The Federal Reserve surprised markets earlier last week with an emergency 50-basis-point interest rate cut. This, in turn, has helped the gold market see its best weekly performance in 11 years.
With benchmark bond yields continuing to fall and markets expecting to see even lower interest rates in the near future, analysts say that it is difficult to be bearish on gold this week. According to some analysts, the biggest driver for gold remains the 10-year bond yield, which continues to hit fresh all-time lows.
On last Friday, the yield on 10-year bonds fell to 0.70%. Meanwhile April gold futures last traded at $1,675 an ounce, up nearly 7% from last week. Many analysts have said that it’s only a matter of time before gold prices push above $1,700 an ounce.
Some analysts have noted that the three-week sell-off in equity markets and the precipitous drop in oil leaves gold as the best performing asset so far this year.
Mike McGlone, senior commodity strategist at Bloomberg Intelligence, said that gold should remain at the top of the investment spectrum compared to other commodities that are facing major demand issues in an environment of weak global growth. In a report release last Friday, he said that he sees gold prices marching towards $1,800.
"Gold at the top of the macro-performance scorecard vs. crude oil -- and copper near the bottom -- are trends that we believe are gaining endurance, while the coronavirus outbreak simply aggravates preexisting conditions," he said. "Gold is straightforward: Fed easing, increasing stock-market volatility and the lowest bond yields in history firm the foundation for the quasi-currency, store of value."
Gold continues to look good, but risks remain
However, gold's uptrend is expected to remain in place for most of the year, and analysts are warning investors to use some caution as volatility remains high.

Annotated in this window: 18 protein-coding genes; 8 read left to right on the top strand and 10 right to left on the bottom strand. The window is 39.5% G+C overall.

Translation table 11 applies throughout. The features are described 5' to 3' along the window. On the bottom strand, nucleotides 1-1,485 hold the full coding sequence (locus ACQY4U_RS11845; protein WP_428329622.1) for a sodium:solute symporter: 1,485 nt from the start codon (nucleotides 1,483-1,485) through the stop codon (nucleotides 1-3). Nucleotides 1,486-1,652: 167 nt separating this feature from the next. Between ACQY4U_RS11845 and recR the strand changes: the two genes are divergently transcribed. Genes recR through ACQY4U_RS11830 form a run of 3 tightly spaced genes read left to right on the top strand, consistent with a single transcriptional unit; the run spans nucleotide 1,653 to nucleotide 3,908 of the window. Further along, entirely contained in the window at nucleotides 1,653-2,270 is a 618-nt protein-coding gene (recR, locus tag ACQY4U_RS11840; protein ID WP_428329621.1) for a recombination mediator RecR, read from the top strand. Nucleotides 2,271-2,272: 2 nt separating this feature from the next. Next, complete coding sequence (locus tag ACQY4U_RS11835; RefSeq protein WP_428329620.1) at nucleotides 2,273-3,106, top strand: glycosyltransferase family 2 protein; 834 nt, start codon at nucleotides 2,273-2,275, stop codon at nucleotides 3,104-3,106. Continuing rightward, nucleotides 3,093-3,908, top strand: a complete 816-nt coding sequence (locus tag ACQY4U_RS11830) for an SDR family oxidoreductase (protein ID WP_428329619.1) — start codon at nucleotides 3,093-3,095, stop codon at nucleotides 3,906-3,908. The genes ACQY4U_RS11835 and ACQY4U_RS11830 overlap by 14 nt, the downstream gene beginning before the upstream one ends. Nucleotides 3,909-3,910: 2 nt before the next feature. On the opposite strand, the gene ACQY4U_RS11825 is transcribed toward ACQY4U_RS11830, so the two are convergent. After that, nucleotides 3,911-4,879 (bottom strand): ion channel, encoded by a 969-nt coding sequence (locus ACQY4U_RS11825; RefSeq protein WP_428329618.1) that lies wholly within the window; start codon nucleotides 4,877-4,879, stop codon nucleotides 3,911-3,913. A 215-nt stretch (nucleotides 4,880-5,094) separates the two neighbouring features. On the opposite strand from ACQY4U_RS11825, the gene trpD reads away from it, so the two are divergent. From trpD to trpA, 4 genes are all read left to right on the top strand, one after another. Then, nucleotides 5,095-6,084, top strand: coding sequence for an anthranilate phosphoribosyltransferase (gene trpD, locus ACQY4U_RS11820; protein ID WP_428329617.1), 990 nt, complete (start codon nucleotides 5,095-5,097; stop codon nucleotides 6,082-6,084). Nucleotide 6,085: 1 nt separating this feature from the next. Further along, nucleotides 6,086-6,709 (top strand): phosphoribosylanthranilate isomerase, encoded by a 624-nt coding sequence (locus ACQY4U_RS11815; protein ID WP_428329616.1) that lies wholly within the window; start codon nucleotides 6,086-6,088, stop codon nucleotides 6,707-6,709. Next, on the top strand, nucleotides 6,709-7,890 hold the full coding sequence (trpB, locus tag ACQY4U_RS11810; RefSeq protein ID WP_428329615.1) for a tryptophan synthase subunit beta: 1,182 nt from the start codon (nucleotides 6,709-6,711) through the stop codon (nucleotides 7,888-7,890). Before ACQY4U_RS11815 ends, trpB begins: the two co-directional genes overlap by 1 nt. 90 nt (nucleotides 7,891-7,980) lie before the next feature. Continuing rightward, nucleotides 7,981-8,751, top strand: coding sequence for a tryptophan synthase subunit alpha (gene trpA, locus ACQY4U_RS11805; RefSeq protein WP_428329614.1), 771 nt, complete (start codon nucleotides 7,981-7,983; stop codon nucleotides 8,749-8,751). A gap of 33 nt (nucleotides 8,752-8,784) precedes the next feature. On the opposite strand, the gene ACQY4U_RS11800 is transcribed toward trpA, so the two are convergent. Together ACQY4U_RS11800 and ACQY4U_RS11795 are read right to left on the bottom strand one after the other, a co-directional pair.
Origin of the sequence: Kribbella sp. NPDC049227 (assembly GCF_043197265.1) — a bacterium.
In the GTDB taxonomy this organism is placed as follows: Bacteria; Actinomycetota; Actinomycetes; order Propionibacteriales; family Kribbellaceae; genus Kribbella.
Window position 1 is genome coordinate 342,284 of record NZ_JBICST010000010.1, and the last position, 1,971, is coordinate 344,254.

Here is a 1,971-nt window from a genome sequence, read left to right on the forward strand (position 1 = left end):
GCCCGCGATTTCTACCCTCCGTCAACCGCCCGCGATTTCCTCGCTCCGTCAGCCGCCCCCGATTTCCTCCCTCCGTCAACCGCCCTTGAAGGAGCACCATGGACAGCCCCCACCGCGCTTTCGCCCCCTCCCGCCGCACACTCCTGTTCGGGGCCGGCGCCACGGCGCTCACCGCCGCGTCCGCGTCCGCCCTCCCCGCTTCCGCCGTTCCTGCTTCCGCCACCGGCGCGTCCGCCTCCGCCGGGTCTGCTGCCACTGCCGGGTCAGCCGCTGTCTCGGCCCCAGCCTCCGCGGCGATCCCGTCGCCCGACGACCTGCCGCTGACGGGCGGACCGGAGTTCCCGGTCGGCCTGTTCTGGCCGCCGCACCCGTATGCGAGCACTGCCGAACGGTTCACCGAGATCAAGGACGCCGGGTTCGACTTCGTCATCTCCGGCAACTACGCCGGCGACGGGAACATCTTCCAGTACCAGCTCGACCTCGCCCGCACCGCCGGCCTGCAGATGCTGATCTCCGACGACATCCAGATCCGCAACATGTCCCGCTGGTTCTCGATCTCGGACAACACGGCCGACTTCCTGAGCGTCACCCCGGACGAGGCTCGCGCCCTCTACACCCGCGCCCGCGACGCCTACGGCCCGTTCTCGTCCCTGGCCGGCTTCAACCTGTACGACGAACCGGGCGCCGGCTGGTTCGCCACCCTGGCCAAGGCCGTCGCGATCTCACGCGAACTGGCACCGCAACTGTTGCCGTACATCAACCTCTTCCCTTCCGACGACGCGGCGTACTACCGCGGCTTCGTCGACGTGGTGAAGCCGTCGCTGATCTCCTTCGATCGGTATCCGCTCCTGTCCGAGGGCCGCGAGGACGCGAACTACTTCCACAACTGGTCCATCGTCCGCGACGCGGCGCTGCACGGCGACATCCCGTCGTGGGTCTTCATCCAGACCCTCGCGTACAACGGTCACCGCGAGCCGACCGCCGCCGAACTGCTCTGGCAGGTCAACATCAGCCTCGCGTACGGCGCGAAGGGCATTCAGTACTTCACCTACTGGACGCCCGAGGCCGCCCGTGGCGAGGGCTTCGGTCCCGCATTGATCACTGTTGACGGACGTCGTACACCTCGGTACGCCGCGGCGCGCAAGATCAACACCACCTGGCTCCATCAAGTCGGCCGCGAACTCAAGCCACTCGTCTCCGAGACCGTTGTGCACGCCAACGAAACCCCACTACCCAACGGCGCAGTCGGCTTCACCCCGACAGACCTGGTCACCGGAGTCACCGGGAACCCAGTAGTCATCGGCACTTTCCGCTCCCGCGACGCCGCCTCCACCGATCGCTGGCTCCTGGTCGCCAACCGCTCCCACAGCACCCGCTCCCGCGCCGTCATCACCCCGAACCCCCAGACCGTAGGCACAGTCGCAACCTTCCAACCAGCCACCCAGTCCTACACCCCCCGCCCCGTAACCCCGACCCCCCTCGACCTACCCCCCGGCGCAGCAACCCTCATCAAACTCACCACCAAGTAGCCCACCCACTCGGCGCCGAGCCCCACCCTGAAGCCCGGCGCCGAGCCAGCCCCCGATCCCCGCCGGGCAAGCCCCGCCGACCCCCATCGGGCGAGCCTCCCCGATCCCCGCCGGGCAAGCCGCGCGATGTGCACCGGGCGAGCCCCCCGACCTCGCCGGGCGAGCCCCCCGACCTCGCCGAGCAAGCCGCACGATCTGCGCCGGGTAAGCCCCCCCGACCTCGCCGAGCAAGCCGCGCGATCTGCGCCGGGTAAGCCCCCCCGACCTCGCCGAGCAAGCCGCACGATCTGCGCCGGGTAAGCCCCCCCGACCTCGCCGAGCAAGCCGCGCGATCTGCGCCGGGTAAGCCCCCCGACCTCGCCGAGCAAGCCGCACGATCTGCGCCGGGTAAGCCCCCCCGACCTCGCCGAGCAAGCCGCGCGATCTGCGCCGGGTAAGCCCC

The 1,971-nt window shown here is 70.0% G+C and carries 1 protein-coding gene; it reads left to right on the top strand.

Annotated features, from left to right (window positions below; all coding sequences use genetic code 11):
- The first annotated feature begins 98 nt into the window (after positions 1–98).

On last Friday the gold market was hit with some late-morning selling pressure, which removed some short-term momentum away from the precious metal. This week, investors should get used to seeing this type of near-term price action, according to analysts.
Ryan McKay, commodity strategist at TD Securities, said that liquidity traps in the marketplace will be a significant risk for gold in the near-term as they eye a move towards $1,700 an ounce.
"As volatility picks up, you will see these rushes to liquidity that can cause gold to drop sharply," he said.
Despite the risks in the marketplace, McKay added that the drops in gold are becoming shallower and shallower as investors’ demand for safe-haven assets dominate the market.
"Maybe you shouldn't try to catch a falling knife, but after the drop when gold prices start to stabilize, these could be interesting buying opportunities for investors," he said.
Ole Hansen, head of commodity strategy at Saxo Bank, said he also sees strong potential in gold, but added that the yellow metal will be vulnerable to deleveraging in the marketplace because of massive volatility.